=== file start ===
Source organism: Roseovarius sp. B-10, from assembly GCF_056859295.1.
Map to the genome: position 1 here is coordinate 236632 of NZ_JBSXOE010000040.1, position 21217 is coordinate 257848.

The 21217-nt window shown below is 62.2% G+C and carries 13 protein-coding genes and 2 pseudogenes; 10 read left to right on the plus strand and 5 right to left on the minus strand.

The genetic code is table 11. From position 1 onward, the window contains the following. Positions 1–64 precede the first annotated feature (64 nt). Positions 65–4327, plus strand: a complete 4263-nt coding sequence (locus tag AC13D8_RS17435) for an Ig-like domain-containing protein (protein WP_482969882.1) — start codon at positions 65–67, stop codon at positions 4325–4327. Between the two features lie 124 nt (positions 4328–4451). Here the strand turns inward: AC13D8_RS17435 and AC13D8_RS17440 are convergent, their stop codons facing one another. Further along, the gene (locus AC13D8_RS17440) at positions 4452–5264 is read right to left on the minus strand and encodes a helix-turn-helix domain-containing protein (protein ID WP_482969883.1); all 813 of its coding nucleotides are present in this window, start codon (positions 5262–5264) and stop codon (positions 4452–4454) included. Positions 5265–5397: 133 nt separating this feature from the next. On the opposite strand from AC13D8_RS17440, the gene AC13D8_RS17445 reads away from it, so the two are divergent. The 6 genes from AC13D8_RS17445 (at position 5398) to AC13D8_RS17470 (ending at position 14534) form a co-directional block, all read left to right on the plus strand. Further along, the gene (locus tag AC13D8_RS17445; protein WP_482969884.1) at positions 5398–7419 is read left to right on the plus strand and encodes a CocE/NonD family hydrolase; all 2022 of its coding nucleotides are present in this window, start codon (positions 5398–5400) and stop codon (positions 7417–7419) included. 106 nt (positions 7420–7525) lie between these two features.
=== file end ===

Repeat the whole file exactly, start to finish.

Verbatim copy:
Source organism: Roseovarius sp. B-10, from assembly GCF_056859295.1.
Map to the genome: position 1 here is coordinate 236632 of NZ_JBSXOE010000040.1, position 21217 is coordinate 257848.

The 21217-nt window shown below is 62.2% G+C and carries 13 protein-coding genes and 2 pseudogenes; 10 read left to right on the plus strand and 5 right to left on the minus strand.

The genetic code is table 11. From position 1 onward, the window contains the following. Positions 1–64 precede the first annotated feature (64 nt). Positions 65–4327, plus strand: a complete 4263-nt coding sequence (locus tag AC13D8_RS17435) for an Ig-like domain-containing protein (protein WP_482969882.1) — start codon at positions 65–67, stop codon at positions 4325–4327. Between the two features lie 124 nt (positions 4328–4451). Here the strand turns inward: AC13D8_RS17435 and AC13D8_RS17440 are convergent, their stop codons facing one another. Further along, the gene (locus AC13D8_RS17440) at positions 4452–5264 is read right to left on the minus strand and encodes a helix-turn-helix domain-containing protein (protein ID WP_482969883.1); all 813 of its coding nucleotides are present in this window, start codon (positions 5262–5264) and stop codon (positions 4452–4454) included. Positions 5265–5397: 133 nt separating this feature from the next. On the opposite strand from AC13D8_RS17440, the gene AC13D8_RS17445 reads away from it, so the two are divergent. The 6 genes from AC13D8_RS17445 (at position 5398) to AC13D8_RS17470 (ending at position 14534) form a co-directional block, all read left to right on the plus strand. Further along, the gene (locus tag AC13D8_RS17445; protein WP_482969884.1) at positions 5398–7419 is read left to right on the plus strand and encodes a CocE/NonD family hydrolase; all 2022 of its coding nucleotides are present in this window, start codon (positions 5398–5400) and stop codon (positions 7417–7419) included. 106 nt (positions 7420–7525) lie between these two features.